The 30-year-old was only a back-up at the 2006 FIFA World Cup but has become Brazil coach Dunga's first choice as the South Americans bid for a sixth title in South Africa, having started off with a narrow 2-1 success over North Korea.
While he would have preferred to start with a clean sheet, at least Julio Cesar is having a better time of it than some of his rivals for the title of world's best goalkeeper. Gianluigi Buffon suffered a herniated disc in holders Italy's first game against Paraguay and looks set to miss the rest of the event. Chelsea's Petr Cech would be a top contender for the best keeper in the world but the Chelsea shot-stopper failed to get through the qualifiers with the Czech Republic.
Then there's Spain's skipper Iker Casillas, who Julio Cesar himself places in the 'big four'. But Casillas is coming to terms with the Spaniards' shock early loss to Switzerland and a poor season with Real Madrid.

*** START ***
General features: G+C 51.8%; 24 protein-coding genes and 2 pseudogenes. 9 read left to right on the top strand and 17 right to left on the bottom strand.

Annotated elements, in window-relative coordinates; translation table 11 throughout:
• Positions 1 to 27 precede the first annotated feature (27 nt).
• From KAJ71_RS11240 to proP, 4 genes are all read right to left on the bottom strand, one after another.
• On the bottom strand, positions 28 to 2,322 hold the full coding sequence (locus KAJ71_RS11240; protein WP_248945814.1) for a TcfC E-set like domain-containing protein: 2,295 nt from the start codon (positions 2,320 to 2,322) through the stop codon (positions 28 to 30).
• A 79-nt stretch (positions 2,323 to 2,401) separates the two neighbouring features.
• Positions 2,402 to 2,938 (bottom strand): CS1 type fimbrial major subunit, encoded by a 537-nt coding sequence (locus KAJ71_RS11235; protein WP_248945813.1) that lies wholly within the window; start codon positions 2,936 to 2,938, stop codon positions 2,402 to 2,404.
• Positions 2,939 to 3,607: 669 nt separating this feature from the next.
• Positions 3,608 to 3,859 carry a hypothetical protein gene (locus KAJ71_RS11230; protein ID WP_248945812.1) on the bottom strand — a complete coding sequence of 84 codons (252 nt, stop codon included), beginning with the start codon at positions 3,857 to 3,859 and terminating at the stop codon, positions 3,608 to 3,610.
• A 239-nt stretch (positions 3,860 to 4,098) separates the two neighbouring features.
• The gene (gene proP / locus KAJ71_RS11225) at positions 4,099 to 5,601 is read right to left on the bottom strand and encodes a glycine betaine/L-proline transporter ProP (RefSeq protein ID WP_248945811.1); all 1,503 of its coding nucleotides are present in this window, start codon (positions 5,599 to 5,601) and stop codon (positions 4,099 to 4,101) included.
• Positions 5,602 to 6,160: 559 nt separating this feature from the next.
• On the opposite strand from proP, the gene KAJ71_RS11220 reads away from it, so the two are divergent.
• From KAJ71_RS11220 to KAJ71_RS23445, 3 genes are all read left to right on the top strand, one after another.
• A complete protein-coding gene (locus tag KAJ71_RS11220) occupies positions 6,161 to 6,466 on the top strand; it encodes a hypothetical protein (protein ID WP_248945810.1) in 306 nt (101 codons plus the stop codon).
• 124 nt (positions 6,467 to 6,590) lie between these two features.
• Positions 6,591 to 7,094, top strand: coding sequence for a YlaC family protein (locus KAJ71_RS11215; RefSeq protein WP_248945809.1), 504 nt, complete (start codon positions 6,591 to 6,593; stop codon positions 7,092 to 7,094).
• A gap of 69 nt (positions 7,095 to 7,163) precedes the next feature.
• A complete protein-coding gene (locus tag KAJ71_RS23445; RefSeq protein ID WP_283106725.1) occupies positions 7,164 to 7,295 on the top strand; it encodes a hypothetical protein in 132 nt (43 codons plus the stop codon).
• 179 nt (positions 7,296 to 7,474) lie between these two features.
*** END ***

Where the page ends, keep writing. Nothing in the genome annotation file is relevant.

Julio Cesar conceded a relatively miserly 34 goals as Inter marched to the Italian title, though his season was briefly marred by a car accident. He swiftly found his top form once again with a fine showing to help Inter knock Chelsea out of the Champions League. On Sunday, he will once again come up against one of his opponents from that night - Côte d'Ivoire striker Didier Drogba.
Although Cesar says he doesn't covet individual prizes, he is amongst those stars bidding to be voted FIFA World Player of the Year, just as Soviet goalkeeping legend Lev Yashin was in 1963. "It would be great to be nominated for the Ballon d'Or or the FIFA award," he said.
But his target is glory with Brazil. "I want to win the World Cup. I asked Lucio and Gilberto Silva [who were on the victorious 2002 squad] if the Trophy weighs a lot and Lucio told me he couldn't carry it for five minutes it was so heavy.
"I told him if we win it I want to carry it for an hour and a half."